The Testament, by Elie Wiesel. New York: Bantam Books. 261 pp. $3.95.
This novel, which ends in laughter, begins in tears. But both the tears and laughter are rituals for survival in this transfixing account of our world in this century.
The central character is a Jewish-born Russian poet, Paltiel Kossover, but he is also in a profound way Everyman. Exposed to all the seizures of the last 50 years, he is an innocent, an idealist with a persistent faith that reason can somehow prevail over madness and that the God of his fathers can ride out the storm.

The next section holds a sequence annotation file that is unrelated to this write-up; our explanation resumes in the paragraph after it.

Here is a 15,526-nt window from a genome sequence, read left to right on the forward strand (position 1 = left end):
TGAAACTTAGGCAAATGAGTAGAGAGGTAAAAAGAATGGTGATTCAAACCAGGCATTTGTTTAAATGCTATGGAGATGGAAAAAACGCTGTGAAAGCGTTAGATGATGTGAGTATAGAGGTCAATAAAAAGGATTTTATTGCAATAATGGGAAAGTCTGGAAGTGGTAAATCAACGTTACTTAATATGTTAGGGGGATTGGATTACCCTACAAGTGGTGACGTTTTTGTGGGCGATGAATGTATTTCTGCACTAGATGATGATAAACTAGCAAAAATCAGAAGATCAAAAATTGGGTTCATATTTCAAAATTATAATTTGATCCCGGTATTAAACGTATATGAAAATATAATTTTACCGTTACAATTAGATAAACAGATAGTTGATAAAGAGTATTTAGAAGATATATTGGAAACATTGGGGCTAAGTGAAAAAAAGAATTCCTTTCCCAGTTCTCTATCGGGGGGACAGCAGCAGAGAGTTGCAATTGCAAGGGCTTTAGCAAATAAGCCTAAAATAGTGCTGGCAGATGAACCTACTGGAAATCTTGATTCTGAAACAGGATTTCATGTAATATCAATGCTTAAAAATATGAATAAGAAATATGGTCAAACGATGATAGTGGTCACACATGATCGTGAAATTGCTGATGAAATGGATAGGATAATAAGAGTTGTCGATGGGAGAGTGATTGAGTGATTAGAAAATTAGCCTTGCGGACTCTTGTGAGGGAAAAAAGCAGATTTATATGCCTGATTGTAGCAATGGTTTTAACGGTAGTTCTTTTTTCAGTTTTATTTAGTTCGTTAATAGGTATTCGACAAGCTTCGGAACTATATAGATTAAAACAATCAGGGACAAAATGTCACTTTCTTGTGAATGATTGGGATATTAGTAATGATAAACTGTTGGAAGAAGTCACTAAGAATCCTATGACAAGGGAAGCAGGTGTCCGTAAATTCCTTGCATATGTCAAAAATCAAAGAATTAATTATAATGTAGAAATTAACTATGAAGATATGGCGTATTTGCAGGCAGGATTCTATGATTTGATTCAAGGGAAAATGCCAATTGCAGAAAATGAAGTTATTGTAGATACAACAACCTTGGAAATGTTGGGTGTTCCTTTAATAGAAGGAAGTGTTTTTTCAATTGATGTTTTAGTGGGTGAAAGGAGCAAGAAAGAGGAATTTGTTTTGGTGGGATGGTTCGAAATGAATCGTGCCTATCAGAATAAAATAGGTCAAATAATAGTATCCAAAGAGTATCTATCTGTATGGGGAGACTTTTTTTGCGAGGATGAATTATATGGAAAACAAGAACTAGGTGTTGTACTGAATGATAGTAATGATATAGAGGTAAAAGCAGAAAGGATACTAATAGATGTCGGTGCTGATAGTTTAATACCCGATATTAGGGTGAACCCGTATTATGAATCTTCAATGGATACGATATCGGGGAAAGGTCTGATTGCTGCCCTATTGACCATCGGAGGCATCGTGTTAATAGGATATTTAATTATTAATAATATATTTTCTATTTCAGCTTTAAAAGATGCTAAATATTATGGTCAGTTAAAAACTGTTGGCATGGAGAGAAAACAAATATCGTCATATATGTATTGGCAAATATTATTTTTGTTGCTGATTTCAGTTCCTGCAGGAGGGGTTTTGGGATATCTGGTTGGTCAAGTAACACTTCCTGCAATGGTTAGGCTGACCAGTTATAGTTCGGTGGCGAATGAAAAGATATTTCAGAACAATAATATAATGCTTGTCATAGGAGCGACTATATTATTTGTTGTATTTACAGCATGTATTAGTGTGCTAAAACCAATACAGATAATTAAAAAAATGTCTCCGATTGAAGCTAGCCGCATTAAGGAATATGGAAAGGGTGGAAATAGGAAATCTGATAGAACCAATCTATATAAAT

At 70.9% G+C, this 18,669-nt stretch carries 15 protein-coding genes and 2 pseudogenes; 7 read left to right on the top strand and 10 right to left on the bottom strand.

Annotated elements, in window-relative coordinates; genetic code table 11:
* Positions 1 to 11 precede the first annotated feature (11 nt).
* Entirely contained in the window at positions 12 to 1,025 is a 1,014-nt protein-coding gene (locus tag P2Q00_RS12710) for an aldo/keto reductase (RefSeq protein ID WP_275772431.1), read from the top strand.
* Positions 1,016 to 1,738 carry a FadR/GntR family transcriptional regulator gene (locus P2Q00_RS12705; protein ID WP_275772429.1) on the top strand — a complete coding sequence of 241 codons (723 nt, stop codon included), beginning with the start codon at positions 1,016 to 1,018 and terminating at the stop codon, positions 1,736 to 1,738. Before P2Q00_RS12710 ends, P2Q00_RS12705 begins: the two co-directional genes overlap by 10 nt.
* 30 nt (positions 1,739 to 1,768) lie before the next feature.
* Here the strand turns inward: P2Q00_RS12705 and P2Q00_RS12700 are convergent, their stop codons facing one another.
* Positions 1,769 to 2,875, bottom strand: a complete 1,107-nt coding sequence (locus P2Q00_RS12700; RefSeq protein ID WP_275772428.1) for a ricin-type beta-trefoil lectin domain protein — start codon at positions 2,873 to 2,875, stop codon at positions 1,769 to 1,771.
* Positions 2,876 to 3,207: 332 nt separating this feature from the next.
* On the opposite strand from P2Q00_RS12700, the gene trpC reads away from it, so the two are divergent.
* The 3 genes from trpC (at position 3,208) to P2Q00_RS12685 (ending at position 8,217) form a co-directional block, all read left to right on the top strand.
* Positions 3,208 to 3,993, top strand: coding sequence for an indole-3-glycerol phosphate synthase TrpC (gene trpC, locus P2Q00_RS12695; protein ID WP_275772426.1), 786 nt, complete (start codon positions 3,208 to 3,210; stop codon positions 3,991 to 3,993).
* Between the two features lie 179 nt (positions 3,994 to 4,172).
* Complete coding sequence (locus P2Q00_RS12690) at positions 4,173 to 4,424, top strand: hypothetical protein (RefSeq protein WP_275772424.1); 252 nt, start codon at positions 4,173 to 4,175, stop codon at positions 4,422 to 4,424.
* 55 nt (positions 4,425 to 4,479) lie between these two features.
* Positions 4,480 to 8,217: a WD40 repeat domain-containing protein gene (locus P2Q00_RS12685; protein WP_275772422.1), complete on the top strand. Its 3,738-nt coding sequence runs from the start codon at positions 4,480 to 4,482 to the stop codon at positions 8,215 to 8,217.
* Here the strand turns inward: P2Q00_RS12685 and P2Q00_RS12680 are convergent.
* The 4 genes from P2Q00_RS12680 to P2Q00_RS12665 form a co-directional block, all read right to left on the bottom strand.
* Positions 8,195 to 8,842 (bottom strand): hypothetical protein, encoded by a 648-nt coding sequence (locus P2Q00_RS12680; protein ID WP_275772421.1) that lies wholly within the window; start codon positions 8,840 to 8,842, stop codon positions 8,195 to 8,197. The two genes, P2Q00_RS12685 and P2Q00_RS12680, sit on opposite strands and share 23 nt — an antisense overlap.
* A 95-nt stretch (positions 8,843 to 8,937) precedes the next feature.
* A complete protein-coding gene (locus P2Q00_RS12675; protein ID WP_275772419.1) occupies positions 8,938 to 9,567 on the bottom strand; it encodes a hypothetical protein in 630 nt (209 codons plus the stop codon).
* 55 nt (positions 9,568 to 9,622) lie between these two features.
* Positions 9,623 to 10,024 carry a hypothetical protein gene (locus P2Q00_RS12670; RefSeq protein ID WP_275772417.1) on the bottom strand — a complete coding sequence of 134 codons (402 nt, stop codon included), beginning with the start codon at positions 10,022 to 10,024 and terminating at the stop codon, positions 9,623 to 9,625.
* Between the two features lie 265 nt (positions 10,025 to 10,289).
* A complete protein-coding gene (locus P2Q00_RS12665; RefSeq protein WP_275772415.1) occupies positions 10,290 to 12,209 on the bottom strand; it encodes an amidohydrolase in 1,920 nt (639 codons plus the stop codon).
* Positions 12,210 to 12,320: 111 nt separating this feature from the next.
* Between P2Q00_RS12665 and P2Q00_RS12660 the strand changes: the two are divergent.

Lacing time together in such a way that continuity is not important, the book hauntingly recounts Kossover's life and his journey from devout communism in his youth to devout Judaism -- and imprisonment by Stalin's minions - in his maturity. Wiesel offers a fervent and eloquent account of the moral journeys endemic to our times.